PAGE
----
Gold and oil price analysis in the wake of Europe’s return to lockdown.


The price of gold rose today due to growing concerns ahead of tomorrow’s US presidential election.
New lockdown measures introduced throughout Europe brought the oil price down
At least seven countries across Europe introduced new blocking measures

At least seven European countries have so far introduced lockdown measures to heighten investors’ short-term concerns. France, Germany, Belgium, Italy, Spain, Portugal and Greece have announced temporary lockdown measures to stem the spread of the novel coronavirus.

All non-essential businesses will have to be closed in France until at least December 1. In a similar step, Germany has decided to enforce a partial closure for four weeks starting today.

“It is with a heavy heart that we have decided on measures, but they are necessary. If we succeed in holding on to the closure for months, we can break through the second wave,” Merkel said today.

Italy has become one of the countries in Europe that have introduced temporary suspension measures. A week ago, the authorities ordered that all bars and restaurants must close by 6 pm, while gyms, swimming pools, theaters and cinemas were ordered to close.

Spain declared a state of emergency and introduced a nationwide curfew between 23:00 and 6:00, which began on Sunday, October 25. People are only allowed to travel if they want to go to work, buy medicine or care for someone.

Gold price rises as investors wait for election results

Gold prices rose on Monday due to growing concerns ahead of tomorrow’s US presidential election.

“We are seeing something of a resurgence in safe-haven buying,” said Harshal Barot, a senior research consultant for South Asia at Metals Focus.

The US dollar, which is also considered a safe haven, moved slightly higher by 0.1% against a group of currencies. Barot added that we are unlikely to see a significant gold trend until the outcome of the election is determined.

Gold Daily Chart (TradingView)

Biden has a solid national lead over Donald Trump, but when it comes to Swing States the battle is much closer.

“The longer-term view is optimistic about the expectation that we will receive a huge flood of economic stimulus from the US, which should ultimately weaken the US dollar and drive up the price of gold,” said Stephen Innes, chief strategist at financial services firm Axi.

Avtar Sandu, Senior Commodities Manager at Phillip Futures, stressed that a “blue sweep” in both the White House and the Senate would greatly enhance the prospects of a quick and large fiscal stimulus, which could be very significant for precious metals.

The number of coronavirus infections in Europe reached 10 million on Sunday, leading to the reintroduction of lockdown measures in the UK and Portugal, following the steps taken by France and Germany.

“Gold traders are concerned that these lockdowns could lead to deflationary pressures… the next trade in gold is really a reflationary trade,” Innes added.

Spot gold climbed about 0.5% to $1,885.00 an ounce, while US gold futures rose 0.2% to $1,884.00, while today’s rise has pushed the price action towards the intraday resistance at $1,890.00, where the 200 DMA is traded. A move up would include the descending trend line, which is trading around the $1,900.00 level.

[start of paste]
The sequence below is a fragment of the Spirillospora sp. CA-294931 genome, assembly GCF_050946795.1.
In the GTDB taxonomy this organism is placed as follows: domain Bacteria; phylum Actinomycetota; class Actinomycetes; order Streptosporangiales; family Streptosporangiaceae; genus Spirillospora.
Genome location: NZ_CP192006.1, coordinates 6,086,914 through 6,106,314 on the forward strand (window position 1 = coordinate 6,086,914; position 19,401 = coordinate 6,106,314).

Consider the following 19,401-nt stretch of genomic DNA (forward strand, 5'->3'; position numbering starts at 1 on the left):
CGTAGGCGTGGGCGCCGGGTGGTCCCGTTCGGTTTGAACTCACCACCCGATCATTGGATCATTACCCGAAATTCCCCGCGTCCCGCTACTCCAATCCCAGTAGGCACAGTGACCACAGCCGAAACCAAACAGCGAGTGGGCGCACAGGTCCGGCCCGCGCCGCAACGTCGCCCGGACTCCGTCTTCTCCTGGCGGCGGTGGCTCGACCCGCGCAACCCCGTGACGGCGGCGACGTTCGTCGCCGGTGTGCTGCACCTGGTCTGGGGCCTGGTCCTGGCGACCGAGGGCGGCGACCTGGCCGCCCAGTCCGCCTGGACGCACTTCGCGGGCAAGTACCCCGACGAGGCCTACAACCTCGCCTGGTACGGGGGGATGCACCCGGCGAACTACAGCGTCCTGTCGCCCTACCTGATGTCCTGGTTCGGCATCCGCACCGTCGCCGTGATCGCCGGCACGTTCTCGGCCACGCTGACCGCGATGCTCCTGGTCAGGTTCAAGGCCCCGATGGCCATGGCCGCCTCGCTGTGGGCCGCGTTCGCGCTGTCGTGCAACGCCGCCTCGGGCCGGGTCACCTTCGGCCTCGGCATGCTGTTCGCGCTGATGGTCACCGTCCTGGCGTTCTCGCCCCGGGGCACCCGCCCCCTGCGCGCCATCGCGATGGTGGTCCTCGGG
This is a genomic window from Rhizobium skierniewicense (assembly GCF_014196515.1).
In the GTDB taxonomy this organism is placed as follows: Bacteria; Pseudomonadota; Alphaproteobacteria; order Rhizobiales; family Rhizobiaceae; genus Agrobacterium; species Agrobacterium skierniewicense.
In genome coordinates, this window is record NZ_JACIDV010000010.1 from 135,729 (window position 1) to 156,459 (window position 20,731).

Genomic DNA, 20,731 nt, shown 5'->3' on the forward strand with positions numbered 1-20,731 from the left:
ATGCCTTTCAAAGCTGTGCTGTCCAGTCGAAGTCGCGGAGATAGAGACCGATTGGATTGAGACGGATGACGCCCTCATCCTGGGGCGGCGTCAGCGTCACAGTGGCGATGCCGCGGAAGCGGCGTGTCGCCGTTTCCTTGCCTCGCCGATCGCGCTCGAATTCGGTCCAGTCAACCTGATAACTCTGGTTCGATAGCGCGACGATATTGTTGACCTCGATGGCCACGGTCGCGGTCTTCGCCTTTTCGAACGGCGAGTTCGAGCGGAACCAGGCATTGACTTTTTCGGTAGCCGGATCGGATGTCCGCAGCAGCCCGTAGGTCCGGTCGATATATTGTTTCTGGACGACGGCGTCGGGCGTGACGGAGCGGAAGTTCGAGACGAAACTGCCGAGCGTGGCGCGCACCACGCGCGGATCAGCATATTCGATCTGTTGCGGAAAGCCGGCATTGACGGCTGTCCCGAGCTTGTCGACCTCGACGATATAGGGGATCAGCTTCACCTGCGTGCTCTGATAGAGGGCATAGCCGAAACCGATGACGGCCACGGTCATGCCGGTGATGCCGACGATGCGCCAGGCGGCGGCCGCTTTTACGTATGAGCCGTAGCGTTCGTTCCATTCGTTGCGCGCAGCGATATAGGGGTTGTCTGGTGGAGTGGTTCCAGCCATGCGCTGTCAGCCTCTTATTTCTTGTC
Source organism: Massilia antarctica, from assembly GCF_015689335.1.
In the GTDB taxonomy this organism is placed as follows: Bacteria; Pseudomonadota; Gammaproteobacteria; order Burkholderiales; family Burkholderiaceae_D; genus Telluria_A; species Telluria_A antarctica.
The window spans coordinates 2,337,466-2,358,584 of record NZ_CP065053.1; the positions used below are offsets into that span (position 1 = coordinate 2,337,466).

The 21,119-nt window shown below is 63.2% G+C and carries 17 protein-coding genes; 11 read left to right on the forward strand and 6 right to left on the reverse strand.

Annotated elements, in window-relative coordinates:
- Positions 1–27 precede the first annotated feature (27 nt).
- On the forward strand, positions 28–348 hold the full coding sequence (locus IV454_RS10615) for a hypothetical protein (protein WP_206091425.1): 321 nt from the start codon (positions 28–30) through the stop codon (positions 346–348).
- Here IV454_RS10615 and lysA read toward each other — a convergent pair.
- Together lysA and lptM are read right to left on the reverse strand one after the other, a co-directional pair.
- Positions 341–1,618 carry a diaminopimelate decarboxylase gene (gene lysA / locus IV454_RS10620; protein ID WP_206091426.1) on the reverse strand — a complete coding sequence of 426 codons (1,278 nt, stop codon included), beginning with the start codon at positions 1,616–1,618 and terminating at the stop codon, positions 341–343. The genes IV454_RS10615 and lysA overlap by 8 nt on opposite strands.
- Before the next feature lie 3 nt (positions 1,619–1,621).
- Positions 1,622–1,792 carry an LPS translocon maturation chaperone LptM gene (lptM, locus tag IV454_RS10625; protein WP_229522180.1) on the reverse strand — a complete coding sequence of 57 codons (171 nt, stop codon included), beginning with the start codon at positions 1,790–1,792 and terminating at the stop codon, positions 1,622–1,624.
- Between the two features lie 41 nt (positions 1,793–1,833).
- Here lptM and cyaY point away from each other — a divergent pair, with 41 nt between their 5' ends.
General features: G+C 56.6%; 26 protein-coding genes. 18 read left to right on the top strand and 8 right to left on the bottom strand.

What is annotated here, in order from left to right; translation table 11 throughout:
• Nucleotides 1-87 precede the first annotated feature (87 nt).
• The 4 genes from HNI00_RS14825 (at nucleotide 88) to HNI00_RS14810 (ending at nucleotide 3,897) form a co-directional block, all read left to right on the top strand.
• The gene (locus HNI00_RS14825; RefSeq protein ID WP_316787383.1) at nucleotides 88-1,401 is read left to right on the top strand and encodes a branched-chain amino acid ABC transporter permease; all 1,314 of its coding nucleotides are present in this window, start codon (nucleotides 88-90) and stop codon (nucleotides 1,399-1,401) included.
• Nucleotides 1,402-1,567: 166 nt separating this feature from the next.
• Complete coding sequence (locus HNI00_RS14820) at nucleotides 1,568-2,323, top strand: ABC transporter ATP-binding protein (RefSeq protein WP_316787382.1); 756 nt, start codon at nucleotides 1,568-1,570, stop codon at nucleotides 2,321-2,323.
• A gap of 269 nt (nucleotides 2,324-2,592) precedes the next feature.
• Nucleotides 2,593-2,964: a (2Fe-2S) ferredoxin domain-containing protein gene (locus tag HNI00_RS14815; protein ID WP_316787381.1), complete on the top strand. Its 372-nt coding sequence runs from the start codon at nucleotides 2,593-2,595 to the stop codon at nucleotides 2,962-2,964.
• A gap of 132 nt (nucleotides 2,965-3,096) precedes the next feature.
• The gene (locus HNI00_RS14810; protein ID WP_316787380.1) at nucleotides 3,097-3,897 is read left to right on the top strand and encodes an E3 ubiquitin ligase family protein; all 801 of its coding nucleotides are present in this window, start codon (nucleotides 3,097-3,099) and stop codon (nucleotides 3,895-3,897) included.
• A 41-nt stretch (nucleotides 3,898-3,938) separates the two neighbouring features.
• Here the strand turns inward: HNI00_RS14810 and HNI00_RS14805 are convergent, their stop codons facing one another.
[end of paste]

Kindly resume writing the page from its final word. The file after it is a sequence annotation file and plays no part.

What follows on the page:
Oil prices fall due to new lockdown measures across Europe

As Europe returns to lockdown, investors are worried that a new cycle of weaker fuel demand is also beginning. The reintroduction of nationwide lockdowns in some European countries and concerns about the upcoming presidential elections in the United States have brought oil prices down.

EU member states, including France, Germany and the UK, have reintroduced lockdowns to contain the rapidly spreading second wave of the coronavirus.

International oil trading companies expect demand for oil to continue to decline as Vitol forecasts winter demand at 96 million barrels per day (bpd) and Trafigura estimates that it will fall to 92 million bpd or below.

“Many traders are now looking at the US and its rising infection rates and wondering if Europe is providing the model for what will happen in the US in the coming weeks,” said Michael McCarthy, chief strategist at CMC Markets in Sydney.

Oil losses were capped after Japanese exports rose for the first time in two years and factory activity in China almost reached its highest level in a decade.

Crude Oil Daily Chart (TradingView)

WTI and Brent plunged 11% and 8.5% respectively in October for the second consecutive month due to fears of weak demand and increased shipments from OPEC and the United States.

OPEC+ recently announced its decision to reduce oil production by approximately 7.7 million barrels per day (bpd) to support prices.

“Fresh fears that politicians around the world will be pressured to close Christmas this year are hitting the oil markets like a ton of bricks. The alarmingly high level of fear in the markets makes it easy for the oil roller coaster to climb the peaks and ride downhill at an alarmingly high speed,” Innes said.

Brent crude oil futures contracts for January fell more than 4%, while crude oil prices fell about 6% to $33.67 a barrel – the lowest crude oil prices traded since May. In the meantime, the price action has risen back above the $35.00 mark.

Any recovery is likely to be capped by the broken support – now resistance – at $36.50. On the downside, there is virtually no major support on which oil buyers can rely to $31.20.


Gold traders drove up the yellow metal’s prices on Monday against a background of growing concerns over the upcoming US presidential election on November 3. On the other hand, oil prices fell by 4% after some countries in Europe reintroduced freezing measures and concerns over tomorrow’s US presidential election.


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